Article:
Washington D.C., Feb 10, 2009 (CNA) - Kansas Governor Kathleen Sebelius, a Catholic Democrat in favor of legalized abortion, is considered to be a possible nominee to head the U.S. Department of Health and Human Services (HHS). Sebelius has faced significant criticism for her promotion of abortion, including her connections to notorious Kansas late-term abortionist Dr. George Tiller.

The 60-year-old governor had backed President Barack Obama in his primary race against former New York Sen. Hillary Clinton.

The Associated Press reports that a Kansas Democrat close to the governor, speaking under condition of anonymity, said Sebelius had not spoken about the position in recent days but appeared to be a strong contender.

Former Sen. Tom Daschle had been nominated to become HHS secretary but withdrew his name after admitting he had not paid all his taxes since leaving Congress.

Gov. Sebelius was considered a possible candidate for several Cabinet posts after President Obama’s election in November. However, in early December she removed her name from consideration saying Kansas budget problems required her attention.

In May 2008, Archbishop of Kansas City Joseph F. Naumann publicly admonished Kansas Governor Kathleen Sebelius for her support for legal abortion.

As Archbishop Naumann explained to CNA, he requested that Gov. Sebelius stop receiving Communion because of her “30-year history of advocating and acting in support of legalized abortion.”

Writing in the Archdiocesan paper The Leaven, the archbishop also pointed out that Governor Sebelius’ support for abortion leads others to question the “moral gravity” of abortion. The governor’s continued reception of Holy Communion, coupled with her support for legalized abortion, convey the erroneous message that, “You can be a good Catholic and support legalized abortion,” he wrote.

In April 2007 Gov. Sebelius hosted a reception at the governor’s residence for the late term abortionist Dr. George Tiller and his clinic’s staffers.

Photos of the event, published by Operation Rescue showed the governor greeting Tiller. Operation Rescue reported that the event was a party held in Tiller’s “exclusive honor,” though the governor’s spokeswoman denied that characterization.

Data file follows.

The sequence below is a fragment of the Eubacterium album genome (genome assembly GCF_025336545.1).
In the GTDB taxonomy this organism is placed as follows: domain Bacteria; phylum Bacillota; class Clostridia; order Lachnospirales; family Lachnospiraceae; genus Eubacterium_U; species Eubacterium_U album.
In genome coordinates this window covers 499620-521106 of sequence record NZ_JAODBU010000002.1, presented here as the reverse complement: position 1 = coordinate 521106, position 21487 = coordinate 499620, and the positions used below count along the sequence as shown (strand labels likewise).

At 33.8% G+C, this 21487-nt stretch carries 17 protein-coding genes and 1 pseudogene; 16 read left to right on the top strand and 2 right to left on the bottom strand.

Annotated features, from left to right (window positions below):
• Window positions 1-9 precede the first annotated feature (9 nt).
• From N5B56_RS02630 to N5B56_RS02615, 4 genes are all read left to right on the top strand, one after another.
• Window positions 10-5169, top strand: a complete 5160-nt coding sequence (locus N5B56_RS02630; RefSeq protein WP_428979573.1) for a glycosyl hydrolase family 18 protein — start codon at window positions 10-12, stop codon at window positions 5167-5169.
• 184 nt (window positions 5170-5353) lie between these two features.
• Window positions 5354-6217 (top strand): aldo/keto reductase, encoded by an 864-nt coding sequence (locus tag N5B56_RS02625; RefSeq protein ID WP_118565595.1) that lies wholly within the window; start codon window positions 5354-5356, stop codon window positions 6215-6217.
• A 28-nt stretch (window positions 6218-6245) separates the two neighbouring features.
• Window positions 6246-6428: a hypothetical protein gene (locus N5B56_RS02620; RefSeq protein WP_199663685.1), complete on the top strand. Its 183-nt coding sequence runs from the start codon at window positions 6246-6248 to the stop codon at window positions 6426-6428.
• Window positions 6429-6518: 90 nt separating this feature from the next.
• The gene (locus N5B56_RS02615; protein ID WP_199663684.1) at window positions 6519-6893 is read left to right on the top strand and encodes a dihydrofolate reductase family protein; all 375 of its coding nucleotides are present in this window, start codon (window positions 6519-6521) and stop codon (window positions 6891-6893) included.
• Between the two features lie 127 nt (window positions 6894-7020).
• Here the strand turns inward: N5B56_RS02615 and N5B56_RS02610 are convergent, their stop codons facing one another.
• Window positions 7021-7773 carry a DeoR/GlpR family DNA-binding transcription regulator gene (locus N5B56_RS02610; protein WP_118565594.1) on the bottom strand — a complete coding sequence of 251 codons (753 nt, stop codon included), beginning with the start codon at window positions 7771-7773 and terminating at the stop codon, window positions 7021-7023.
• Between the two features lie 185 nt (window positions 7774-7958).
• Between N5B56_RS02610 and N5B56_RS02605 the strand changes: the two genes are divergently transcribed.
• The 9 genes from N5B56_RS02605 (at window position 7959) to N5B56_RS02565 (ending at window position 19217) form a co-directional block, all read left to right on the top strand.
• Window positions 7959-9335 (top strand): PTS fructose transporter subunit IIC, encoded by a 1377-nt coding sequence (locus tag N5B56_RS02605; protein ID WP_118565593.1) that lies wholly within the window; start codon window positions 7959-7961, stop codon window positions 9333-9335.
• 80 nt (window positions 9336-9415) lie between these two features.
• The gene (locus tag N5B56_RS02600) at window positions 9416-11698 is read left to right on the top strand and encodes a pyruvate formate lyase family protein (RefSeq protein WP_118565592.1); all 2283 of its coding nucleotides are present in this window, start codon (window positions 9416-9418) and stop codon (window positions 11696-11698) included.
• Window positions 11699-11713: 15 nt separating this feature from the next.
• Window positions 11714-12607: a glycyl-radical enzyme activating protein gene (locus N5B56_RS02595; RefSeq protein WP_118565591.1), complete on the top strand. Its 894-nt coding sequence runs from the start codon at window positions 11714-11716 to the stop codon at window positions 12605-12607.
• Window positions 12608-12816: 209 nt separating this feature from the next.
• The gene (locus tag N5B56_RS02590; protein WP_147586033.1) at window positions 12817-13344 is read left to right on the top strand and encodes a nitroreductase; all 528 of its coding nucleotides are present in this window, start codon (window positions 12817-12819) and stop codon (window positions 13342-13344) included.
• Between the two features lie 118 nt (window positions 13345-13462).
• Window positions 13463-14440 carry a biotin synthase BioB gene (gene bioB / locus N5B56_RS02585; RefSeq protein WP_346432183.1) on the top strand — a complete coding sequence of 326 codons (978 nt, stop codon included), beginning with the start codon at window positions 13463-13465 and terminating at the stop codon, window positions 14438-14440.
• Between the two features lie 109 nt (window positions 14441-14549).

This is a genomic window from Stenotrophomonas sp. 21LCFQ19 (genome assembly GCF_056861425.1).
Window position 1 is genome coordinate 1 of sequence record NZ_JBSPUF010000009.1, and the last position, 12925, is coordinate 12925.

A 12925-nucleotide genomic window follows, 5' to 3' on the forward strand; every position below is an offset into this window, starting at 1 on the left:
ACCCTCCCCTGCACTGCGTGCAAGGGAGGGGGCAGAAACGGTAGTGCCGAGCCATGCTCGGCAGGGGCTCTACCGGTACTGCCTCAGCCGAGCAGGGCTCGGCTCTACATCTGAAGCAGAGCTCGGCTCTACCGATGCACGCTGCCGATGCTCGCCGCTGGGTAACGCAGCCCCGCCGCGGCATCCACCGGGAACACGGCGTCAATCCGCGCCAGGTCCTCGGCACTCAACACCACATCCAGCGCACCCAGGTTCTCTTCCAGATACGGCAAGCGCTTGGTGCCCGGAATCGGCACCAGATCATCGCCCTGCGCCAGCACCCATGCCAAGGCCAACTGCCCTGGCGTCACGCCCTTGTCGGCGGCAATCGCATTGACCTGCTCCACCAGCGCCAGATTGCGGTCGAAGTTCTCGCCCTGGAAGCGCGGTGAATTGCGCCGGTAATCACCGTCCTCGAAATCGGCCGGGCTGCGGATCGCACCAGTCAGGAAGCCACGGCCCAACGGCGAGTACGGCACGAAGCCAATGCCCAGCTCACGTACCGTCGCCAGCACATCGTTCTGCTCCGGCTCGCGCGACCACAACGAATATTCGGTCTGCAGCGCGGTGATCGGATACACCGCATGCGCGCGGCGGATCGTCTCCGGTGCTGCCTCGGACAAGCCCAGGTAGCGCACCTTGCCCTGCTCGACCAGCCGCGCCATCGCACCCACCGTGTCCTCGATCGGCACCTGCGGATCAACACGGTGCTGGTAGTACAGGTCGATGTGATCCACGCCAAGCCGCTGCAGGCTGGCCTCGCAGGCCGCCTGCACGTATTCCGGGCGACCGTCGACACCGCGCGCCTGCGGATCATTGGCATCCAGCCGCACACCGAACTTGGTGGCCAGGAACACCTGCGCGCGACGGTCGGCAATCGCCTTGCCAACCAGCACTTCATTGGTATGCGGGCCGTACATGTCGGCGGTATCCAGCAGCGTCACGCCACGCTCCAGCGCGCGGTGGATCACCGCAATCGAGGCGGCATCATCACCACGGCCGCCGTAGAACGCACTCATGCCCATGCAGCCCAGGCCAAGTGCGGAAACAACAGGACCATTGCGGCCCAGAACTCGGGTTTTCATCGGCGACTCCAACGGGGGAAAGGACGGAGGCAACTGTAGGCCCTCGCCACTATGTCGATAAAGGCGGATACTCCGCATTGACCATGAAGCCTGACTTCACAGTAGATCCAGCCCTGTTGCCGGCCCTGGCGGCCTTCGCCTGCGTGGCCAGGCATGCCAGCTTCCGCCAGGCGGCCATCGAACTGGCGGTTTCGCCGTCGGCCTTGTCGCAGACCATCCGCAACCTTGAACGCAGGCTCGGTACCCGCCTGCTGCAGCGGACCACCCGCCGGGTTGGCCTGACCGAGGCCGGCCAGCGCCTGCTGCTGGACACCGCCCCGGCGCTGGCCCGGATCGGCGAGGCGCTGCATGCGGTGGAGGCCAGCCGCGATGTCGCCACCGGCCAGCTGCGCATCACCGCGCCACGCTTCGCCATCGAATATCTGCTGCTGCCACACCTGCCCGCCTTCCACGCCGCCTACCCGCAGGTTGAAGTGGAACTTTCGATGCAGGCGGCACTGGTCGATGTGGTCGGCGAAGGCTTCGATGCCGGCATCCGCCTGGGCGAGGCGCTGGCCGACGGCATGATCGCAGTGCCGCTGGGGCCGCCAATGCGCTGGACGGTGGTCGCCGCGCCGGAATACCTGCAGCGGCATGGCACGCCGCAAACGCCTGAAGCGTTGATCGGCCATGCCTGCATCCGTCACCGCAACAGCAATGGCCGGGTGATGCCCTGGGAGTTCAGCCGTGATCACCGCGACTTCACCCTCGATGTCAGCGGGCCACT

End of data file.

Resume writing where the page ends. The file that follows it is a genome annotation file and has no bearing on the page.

The pro-life group also alleges that Tiller has provided hundreds of thousands of dollars to pro-abortion Democrats, including Sebelius, through a “complicated series of political action committees and non-profit organizations.”

In one of the last acts of the Bush administration, the U.S. Department of Health and Human Services instated conscience protection regulations making explicit the right of pro-life medical professionals and workers to decline to cooperate in an abortion. Pro-abortion rights groups opposed the measures and have said they plan to repeal them through HHS channels.

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Cardinal Castrillon Hoyos: The goal was to heal a schism, not to support anti-Semitism

Vatican City, Feb 10, 2009 (CNA) - Colombian Cardinal Dario Castrillon Hoyos, President of the pontifical commission charged with reconciling the St. Pius X Society, said on Monday that the lifting of the excommunications from the four Lefebvrist bishops was aimed at healing a schism in the Catholic Church, and was in no way meant to provide any support for the controversial remarks of Bishop Richard Williamson.

 

Speaking to the Colombian network "Radio Cadena Nacional" (RCN), Cardinal Castrillon, who has been blamed by several Italian media for precipitating the storm that followed the lifting of the excommunication to Bishop Williamson, said that "the Holy Father completely rejects what was done in Germany to the Jewish people. He does not accept any offense aimed at the Jewish people. All we have for them is love. We never forget that Jesus was a Jew, Mary was a Jew and the Apostles were Jews."


Asked if he took into consideration bishop Williamson's theories about the Holocaust into account before bringing the decree to the attention of the Holy Father, Cardinal Castrillon Hoyos responded:


"I have always had truth as a norm. The Holy Father knows this. We are moving forward, trying to rebuild the unity of the Church, and put an end completely to this schism."


The Cardinal said that "as a Christian, I completely reject the atrocities of the Holocaust," and said the true Catholic position on the issue of the Shoah is "to always remember, to make sure that humanity never repeats a similar atrocity again."


Nevertheless, he stressed the need to regain focus on what the lifting of the excommunications really means: "the important thing at this time is the fact that the Pope has stopped a schism. The charity that Christ wanted in the Church has been notably re-established and ways of hope have been opened," he said.

 

It is worth noting that this is the first time Cardinal Castrillon Hoyos has publicly described the Lefebvrist movement as a "schism."


Although the Pontifical Council for the Interpretation of Legislative Texts clearly confirmed on August 24, 1996, that Archbishop Lefebvre's ordination of four bishops constituted a schism, followers of Lefebvre have insisted that Cardinal Castrillon Hoyos’ opinion about them not being in schism, which he gave in an interview with the Italian Catholic monthly "30 Giorni," was the "valid" interpretation.